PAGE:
This study, Parents Choosing Independent Education: Personal Advantage or a Moral Alternative, is a narrative research project that presents the stories of 19 parents who have chosen independent (private) Quaker (Friends) education for their children. Within this research project is the very real tension between public education (that provides ostensibly equal opportunities) and independent education (that can provide opportunities for personal advantage).
I situate the problem in the historical relationship of education and democracy and tie them to the priority of relationships and schools as a place where children learn moral lessons. I discuss the interconnectedness of education, democracy, relationships and ultimately learning to be a moral person in the context of the stories as told by parents who have chosen to send their children to an independent, Friends school. The work of educational theorists and researchers John Dewey, Nel Noddings, Jane Roland Martin, Ellen Brantlinger, and Alan Peshkin provide the contemporary framework from which these parents' stories are analyzed.
Parents' stories are complex and at times present conflicting values and priorities. Some parents talk about quantifiable measures of academic success. Most parents talk about the importance of relationships at school and a curriculum where their children learn moral values. When children are described as happy at school their parents talk very little about academic achievements or standards. However, when children are described as not happy at school then academics and curriculum standards become a major emphasis of their child's story.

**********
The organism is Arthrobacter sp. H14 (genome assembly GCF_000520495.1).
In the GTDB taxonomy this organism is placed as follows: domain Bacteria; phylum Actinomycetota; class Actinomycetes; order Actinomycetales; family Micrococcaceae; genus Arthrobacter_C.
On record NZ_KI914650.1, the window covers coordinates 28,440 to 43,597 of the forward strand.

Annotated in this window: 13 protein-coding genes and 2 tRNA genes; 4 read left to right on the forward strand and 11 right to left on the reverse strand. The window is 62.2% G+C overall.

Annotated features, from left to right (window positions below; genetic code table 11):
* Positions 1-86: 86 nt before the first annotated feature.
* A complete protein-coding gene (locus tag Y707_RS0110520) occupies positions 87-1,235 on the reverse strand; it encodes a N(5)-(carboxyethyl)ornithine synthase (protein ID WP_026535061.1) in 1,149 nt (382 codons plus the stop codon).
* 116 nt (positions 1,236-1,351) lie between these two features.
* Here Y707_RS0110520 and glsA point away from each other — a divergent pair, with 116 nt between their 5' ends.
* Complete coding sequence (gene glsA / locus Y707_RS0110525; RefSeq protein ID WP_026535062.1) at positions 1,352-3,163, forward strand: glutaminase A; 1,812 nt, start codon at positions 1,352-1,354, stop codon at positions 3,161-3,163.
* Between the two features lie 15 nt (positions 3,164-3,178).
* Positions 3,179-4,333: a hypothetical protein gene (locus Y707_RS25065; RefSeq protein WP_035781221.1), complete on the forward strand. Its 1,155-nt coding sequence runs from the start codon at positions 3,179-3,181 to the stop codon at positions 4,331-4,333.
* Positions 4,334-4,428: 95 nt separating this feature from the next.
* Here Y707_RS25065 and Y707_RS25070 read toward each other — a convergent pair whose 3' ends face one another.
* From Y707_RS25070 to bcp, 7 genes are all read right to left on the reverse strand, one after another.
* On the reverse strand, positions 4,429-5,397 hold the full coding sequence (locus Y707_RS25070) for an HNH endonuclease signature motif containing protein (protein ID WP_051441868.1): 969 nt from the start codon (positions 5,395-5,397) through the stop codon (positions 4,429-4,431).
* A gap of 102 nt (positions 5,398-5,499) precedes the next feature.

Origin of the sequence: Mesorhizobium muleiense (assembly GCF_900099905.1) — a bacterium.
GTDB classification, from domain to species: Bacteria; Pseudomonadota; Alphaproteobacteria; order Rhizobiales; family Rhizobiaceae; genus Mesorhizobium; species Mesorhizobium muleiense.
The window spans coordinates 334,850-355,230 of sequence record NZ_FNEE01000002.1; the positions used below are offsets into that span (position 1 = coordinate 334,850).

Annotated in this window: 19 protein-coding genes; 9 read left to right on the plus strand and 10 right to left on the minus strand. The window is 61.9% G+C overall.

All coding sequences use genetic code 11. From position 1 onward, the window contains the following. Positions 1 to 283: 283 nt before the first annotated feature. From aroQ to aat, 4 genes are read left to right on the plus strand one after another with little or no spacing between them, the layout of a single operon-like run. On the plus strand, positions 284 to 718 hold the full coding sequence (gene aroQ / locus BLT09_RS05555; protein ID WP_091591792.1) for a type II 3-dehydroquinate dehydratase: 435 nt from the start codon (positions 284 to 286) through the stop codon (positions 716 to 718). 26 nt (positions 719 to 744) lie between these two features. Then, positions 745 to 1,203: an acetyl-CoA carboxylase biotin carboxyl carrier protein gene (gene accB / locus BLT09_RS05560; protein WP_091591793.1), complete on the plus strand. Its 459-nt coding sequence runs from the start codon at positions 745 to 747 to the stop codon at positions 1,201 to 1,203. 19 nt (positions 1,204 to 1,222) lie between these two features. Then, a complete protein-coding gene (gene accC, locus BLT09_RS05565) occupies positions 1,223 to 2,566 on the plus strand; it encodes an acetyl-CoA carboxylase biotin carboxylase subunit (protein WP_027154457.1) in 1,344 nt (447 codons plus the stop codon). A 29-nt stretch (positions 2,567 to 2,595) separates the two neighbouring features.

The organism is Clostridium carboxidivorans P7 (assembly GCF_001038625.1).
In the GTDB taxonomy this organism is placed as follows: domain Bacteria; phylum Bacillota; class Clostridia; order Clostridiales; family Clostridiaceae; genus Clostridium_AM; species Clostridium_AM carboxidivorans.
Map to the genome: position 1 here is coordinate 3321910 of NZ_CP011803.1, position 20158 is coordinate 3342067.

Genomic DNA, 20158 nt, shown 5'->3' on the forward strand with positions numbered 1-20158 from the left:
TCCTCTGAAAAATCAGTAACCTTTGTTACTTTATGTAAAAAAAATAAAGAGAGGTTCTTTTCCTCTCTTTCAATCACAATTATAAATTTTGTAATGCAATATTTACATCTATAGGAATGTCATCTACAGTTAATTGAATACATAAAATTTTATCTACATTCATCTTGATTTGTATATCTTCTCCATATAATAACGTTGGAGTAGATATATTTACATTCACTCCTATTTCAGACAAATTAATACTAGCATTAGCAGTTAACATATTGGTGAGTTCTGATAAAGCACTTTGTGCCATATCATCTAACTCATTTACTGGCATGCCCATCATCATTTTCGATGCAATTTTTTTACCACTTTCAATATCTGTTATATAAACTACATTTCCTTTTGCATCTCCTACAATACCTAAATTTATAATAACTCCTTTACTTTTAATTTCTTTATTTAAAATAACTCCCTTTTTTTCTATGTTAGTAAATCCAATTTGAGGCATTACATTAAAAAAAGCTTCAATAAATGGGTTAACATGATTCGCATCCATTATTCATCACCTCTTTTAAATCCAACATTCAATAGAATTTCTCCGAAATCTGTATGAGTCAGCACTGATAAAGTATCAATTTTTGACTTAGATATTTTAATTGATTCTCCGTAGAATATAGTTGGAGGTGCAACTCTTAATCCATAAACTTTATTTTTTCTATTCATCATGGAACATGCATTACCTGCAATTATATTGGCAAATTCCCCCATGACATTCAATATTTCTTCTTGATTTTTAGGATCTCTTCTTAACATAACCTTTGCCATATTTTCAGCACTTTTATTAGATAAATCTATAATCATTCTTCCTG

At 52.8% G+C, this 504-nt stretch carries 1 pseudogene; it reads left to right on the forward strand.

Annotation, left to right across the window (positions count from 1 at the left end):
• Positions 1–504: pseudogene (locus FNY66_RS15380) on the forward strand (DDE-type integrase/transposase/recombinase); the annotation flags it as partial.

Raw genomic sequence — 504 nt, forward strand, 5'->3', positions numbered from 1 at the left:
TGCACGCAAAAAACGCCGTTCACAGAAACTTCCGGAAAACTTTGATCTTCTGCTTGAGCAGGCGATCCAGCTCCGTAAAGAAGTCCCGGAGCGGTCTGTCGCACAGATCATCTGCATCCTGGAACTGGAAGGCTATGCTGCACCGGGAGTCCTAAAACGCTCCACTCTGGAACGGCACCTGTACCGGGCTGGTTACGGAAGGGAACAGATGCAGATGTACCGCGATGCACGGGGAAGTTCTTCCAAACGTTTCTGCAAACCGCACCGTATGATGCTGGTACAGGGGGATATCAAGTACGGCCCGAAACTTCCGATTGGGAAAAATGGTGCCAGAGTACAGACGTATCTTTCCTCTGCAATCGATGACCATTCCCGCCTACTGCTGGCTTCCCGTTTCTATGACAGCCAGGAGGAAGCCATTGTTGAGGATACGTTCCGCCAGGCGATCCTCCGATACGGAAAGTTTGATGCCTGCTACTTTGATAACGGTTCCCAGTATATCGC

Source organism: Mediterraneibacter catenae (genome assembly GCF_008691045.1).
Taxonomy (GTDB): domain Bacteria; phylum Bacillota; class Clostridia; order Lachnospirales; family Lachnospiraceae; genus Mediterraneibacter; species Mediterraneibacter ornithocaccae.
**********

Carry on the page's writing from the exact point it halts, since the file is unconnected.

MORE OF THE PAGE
Parents' stories reveal three major themes. Parents talk about needs of children and families, certain conditions when children are happy at school, and relationships and social justice issues consistent with the priorities of Friends education, i.e., peace, community, integrity, simplicity, and equality. Most of these parents express a preference for progressive education and practices that support the development of moral behavior reflecting democratic values. Some parents use the language of Friends testimonies, talking about peace, community, simplicity, integrity, and equality. Other parents use secular language to describe their priorities as they talk about an intentional social curriculum, as described by Ruth Sidney Charney, where cooperation, positive relationships, and conflict resolution are taught by modeling, discussing, practice, and confirmation.
|Commitee:||Kellett, Peter, Poulos, Christopher, Shapiro, H. Svi|
|School:||The University of North Carolina at Greensboro|
|Department:||School of Education: Educational Leadership and Cultural Foundations|
|School Location:||United States -- North Carolina|
|Source:||DAI-A 68/12, Dissertation Abstracts International|
|Subjects:||School administration, Curricula, Teaching, Educational theory|
|Keywords:||Education, Independent, Independent education, Moral education, Parents, Progressive, Quaker, Relationships|
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